This is the beauty of having a blog: I can put myself out there and committ to something, and then two days later I can roll my ankle and have to start again. And so it is.
Let’s compare this situation to Reliability work, and look at some strategies for not getting frustrated when your best intentions are thwarted. A similar situation could be when you have a schedule you’ve set for yourself to get your work accomplished, but you are relying on another’s input. And those people are unavailable.
When you can’t move the train forward on the tracks you’re on, there are still things you can do to make the time productive and worthwhile. Three things I learned during this speed bump:
1. Train your weakness. In my particular case this means focusing on strength training and nutrition. For a reliability worker, it could be studying the first principles of the machine, going out to see the problem and learn something new you didn’t have time to learn before, or working on that difficult project you’ve had on the back burner because you don’t really want to start it.
2 . Recovery and preparation: switching out my shoes, doing some foam rolling to work out lingering tightness, planning future routes and workouts. For the other: gathering all the data you need and setting up the analyses, talking to other experts to understand what they do (context), planning your next project beyond.
3. Reflection: If you’ve been committed to a habit, and it has to pause…this is a good time for reflection. Is there anything missing in your overall approach? Is this habit still serving you? This is the time for introspection and questioning. For me, I can start again, and my committment is more sure because I’ve taken that time to question and decided it is for me still.
All these things can help when you are ready to go again. Often its better to change direction instead of stopping all together.
What are your thoughts on restarting when you get hung up?
I’ve learned about myself and my habits over the last few months. After Around the Bay, I pretty much stopped running for a month and a half. Not because I don’t like running, but because the race felt like the finish line, an end. That was not part of the plan when I set out to make running a part of my life.
Turns out results – sustainable results – don’t happen in one big shot for me. Habits drive consistency everyday, and that’s where the magic happens. Gretchen Rubin clarifies why habits are especially powerful: when something is truly a habit, we don’t have to use willpower to convince ourselves to do it. Getting over the hump where we have to force ourselves to do something to where it is a part of our daily routine happens when we commit to consistency (a positive feedback loop between consistency and habits).
Consistency should be one of the Virtues of Reliability. Because “big R” Reliability is not about the Hail Mary pass. Every day, the same focus and effort. Every day, the attention to detail. This is where heros are made. The daily grind, the habits, the commitment to excellence (not perfection). Reliability is not about the finish line. I don’t think we’ll ever be “done.” Positive steps in the right direction day in and day out it what will make change for our business (and our careers).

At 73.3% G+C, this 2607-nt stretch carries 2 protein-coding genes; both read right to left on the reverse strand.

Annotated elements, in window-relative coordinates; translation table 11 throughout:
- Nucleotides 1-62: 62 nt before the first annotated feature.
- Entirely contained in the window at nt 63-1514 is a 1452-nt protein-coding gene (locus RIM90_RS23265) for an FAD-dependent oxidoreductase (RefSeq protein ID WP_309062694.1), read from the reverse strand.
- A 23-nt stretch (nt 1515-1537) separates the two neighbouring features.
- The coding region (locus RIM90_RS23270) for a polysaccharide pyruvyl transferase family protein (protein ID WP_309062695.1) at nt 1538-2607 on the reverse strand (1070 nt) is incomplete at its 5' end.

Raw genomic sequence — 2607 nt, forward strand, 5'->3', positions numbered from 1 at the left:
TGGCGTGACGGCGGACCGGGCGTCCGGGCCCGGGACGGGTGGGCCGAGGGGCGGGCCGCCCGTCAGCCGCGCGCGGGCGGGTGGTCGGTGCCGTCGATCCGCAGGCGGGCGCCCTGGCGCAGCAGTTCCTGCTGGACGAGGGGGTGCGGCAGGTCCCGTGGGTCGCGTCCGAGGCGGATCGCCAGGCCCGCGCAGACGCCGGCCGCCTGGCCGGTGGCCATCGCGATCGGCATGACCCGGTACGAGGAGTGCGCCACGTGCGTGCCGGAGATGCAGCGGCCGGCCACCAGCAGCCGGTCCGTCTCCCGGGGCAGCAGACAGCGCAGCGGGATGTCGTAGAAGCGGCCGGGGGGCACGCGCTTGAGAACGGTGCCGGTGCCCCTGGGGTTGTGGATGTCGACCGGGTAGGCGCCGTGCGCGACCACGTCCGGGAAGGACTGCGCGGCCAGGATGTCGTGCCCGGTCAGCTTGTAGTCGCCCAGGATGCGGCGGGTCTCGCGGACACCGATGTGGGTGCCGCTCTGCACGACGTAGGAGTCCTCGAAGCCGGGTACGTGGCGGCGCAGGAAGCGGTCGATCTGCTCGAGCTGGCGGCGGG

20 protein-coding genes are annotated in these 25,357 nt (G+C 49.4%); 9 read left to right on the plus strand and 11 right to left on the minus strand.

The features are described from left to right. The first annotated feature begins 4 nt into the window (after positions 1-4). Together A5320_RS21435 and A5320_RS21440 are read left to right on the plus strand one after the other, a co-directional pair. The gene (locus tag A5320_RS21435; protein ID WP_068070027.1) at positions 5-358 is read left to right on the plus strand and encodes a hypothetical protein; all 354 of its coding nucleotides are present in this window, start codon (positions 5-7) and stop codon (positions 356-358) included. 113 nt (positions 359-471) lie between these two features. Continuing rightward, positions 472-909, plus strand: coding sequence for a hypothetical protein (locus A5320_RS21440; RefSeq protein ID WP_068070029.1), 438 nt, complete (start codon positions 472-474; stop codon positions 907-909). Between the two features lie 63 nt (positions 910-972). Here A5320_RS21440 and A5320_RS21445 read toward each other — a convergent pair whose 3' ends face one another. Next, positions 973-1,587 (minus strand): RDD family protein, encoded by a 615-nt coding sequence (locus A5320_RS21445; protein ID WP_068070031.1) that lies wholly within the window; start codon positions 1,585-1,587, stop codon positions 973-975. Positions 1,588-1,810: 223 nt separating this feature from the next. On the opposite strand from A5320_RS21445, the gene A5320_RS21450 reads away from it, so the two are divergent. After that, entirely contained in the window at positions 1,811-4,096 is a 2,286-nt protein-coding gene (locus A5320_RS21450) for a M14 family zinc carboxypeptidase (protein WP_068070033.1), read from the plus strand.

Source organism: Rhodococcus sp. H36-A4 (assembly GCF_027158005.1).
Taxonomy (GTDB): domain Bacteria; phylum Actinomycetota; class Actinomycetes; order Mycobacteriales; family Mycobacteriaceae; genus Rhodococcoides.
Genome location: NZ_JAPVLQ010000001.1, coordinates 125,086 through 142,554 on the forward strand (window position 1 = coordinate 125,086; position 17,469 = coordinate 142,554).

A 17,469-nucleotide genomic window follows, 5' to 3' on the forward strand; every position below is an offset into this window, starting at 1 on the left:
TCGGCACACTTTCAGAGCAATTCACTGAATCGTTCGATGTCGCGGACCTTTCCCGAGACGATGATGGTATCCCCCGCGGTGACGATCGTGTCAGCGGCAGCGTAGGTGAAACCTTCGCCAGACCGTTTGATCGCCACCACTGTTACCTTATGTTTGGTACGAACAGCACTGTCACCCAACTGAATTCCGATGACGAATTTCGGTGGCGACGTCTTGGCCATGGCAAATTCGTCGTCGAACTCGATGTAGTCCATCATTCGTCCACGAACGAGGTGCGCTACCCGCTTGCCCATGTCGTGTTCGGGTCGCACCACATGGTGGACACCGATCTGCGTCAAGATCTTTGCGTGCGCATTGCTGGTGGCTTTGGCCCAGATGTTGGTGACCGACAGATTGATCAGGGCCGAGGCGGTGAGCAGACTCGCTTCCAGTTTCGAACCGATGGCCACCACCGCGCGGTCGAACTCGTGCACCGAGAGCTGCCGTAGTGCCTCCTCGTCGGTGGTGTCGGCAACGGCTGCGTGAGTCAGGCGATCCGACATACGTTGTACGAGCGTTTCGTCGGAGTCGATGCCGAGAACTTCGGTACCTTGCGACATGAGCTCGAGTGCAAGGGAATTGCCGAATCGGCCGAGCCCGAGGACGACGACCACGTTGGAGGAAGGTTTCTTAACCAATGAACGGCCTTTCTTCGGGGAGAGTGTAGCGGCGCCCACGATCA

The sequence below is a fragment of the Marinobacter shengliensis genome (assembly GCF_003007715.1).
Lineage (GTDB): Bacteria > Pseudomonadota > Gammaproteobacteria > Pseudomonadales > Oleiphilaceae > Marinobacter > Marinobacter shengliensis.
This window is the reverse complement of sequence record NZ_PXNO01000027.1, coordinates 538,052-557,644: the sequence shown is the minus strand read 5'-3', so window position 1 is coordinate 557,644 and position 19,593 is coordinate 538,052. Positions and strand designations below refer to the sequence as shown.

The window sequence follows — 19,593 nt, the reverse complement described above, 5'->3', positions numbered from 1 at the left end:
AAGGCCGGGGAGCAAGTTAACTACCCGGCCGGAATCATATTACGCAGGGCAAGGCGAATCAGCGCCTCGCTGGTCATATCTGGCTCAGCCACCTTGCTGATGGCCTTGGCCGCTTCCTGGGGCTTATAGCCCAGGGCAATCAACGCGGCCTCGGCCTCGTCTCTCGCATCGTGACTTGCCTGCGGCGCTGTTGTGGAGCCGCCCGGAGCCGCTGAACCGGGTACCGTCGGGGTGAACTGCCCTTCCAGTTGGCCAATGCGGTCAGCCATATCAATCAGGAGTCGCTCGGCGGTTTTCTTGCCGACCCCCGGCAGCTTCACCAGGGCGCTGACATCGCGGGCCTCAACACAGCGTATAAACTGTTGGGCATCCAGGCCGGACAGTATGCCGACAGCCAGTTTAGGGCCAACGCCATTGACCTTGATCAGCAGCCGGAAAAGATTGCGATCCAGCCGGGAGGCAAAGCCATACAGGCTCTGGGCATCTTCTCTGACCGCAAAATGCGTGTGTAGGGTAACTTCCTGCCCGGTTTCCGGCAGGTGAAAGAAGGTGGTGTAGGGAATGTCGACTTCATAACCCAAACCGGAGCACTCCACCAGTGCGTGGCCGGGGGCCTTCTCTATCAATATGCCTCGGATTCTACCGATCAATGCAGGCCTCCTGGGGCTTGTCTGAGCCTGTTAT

Is habit strength something I struggle with? Of course! Currently, I’m committing to a 100-day running streak (running every day), and I’m on Day 32. This is my attempt to make running a part of my routine. Some days I just go a mile, but it’s the habit I’m after now, (I assume greatness will follow!).
You may have noticed I’ve been absent for a little while. I set a goal to post every week until the new year.
Clearly I’ve missed the mark.
When things go haywire our worldview can shrink. A boss once told me “leadership is pushing many things forward a little at a time.” I currently feel like there is a mountain of good things in front of me, but I can only scoop a handful at a time.
And I can’t do a quality job at everything, so the blog has sat on the back burner.
In that time I’ve run my first half marathon, gotten most of the way through a course on steel metallurgy, and had a first hand look at functioning reliability systems in other departments in our company. If I had spread myself too thin, I may have done none of these things well, or at all. I had to focus on completing the goals I set, and there was no room for other creativity.
This post is to encourage others with a similar influx of data, ideas, priorities, to focus on only the one in front of you. Focus. Then you will go after it and succeed, without getting distracted by all the other important things calling your name.
That’s what happened to me this fall. I miss this blog – finding a way to crystallize and communicate the ideas and learning I’m doing is a highlight. Part of my process.
If you are like me and have had an explosion of things happening this autumn, can you share what you’ve gained by it? How do you make the lemonade?